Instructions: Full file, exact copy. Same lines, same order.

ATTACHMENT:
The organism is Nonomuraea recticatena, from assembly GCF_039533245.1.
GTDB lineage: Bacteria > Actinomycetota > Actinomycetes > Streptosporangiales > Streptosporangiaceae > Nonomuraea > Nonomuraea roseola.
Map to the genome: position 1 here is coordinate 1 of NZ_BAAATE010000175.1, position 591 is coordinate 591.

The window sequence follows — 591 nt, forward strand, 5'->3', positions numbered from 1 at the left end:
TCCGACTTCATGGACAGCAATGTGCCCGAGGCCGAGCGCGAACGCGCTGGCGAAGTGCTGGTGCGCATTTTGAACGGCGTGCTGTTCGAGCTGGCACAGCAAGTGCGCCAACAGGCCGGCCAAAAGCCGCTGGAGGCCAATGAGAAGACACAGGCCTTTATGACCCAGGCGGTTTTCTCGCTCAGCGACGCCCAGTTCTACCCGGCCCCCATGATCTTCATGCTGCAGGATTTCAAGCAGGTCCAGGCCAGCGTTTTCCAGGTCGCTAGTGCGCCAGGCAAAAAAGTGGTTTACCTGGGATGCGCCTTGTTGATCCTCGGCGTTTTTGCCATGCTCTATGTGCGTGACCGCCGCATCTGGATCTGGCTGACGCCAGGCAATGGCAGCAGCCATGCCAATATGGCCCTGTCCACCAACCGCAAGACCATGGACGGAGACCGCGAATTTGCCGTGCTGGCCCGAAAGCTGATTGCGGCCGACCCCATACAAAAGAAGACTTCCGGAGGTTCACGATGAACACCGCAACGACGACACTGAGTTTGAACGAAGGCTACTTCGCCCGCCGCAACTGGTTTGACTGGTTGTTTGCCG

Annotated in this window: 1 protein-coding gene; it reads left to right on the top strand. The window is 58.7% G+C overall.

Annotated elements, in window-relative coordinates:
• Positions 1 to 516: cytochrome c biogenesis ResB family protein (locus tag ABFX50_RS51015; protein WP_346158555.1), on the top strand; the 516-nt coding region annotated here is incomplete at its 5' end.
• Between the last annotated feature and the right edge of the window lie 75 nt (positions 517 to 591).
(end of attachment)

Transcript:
The organism is Nonomuraea recticatena, from assembly GCF_039533245.1.
GTDB lineage: Bacteria > Actinomycetota > Actinomycetes > Streptosporangiales > Streptosporangiaceae > Nonomuraea > Nonomuraea roseola.
Map to the genome: position 1 here is coordinate 1 of NZ_BAAATE010000175.1, position 591 is coordinate 591.

The window sequence follows — 591 nt, forward strand, 5'->3', positions numbered from 1 at the left end:
TCCGACTTCATGGACAGCAATGTGCCCGAGGCCGAGCGCGAACGCGCTGGCGAAGTGCTGGTGCGCATTTTGAACGGCGTGCTGTTCGAGCTGGCACAGCAAGTGCGCCAACAGGCCGGCCAAAAGCCGCTGGAGGCCAATGAGAAGACACAGGCCTTTATGACCCAGGCGGTTTTCTCGCTCAGCGACGCCCAGTTCTACCCGGCCCCCATGATCTTCATGCTGCAGGATTTCAAGCAGGTCCAGGCCAGCGTTTTCCAGGTCGCTAGTGCGCCAGGCAAAAAAGTGGTTTACCTGGGATGCGCCTTGTTGATCCTCGGCGTTTTTGCCATGCTCTATGTGCGTGACCGCCGCATCTGGATCTGGCTGACGCCAGGCAATGGCAGCAGCCATGCCAATATGGCCCTGTCCACCAACCGCAAGACCATGGACGGAGACCGCGAATTTGCCGTGCTGGCCCGAAAGCTGATTGCGGCCGACCCCATACAAAAGAAGACTTCCGGAGGTTCACGATGAACACCGCAACGACGACACTGAGTTTGAACGAAGGCTACTTCGCCCGCCGCAACTGGTTTGACTGGTTGTTTGCCG

Annotated in this window: 1 protein-coding gene; it reads left to right on the top strand. The window is 58.7% G+C overall.

Annotated elements, in window-relative coordinates:
• Positions 1 to 516: cytochrome c biogenesis ResB family protein (locus tag ABFX50_RS51015; protein WP_346158555.1), on the top strand; the 516-nt coding region annotated here is incomplete at its 5' end.
• Between the last annotated feature and the right edge of the window lie 75 nt (positions 517 to 591).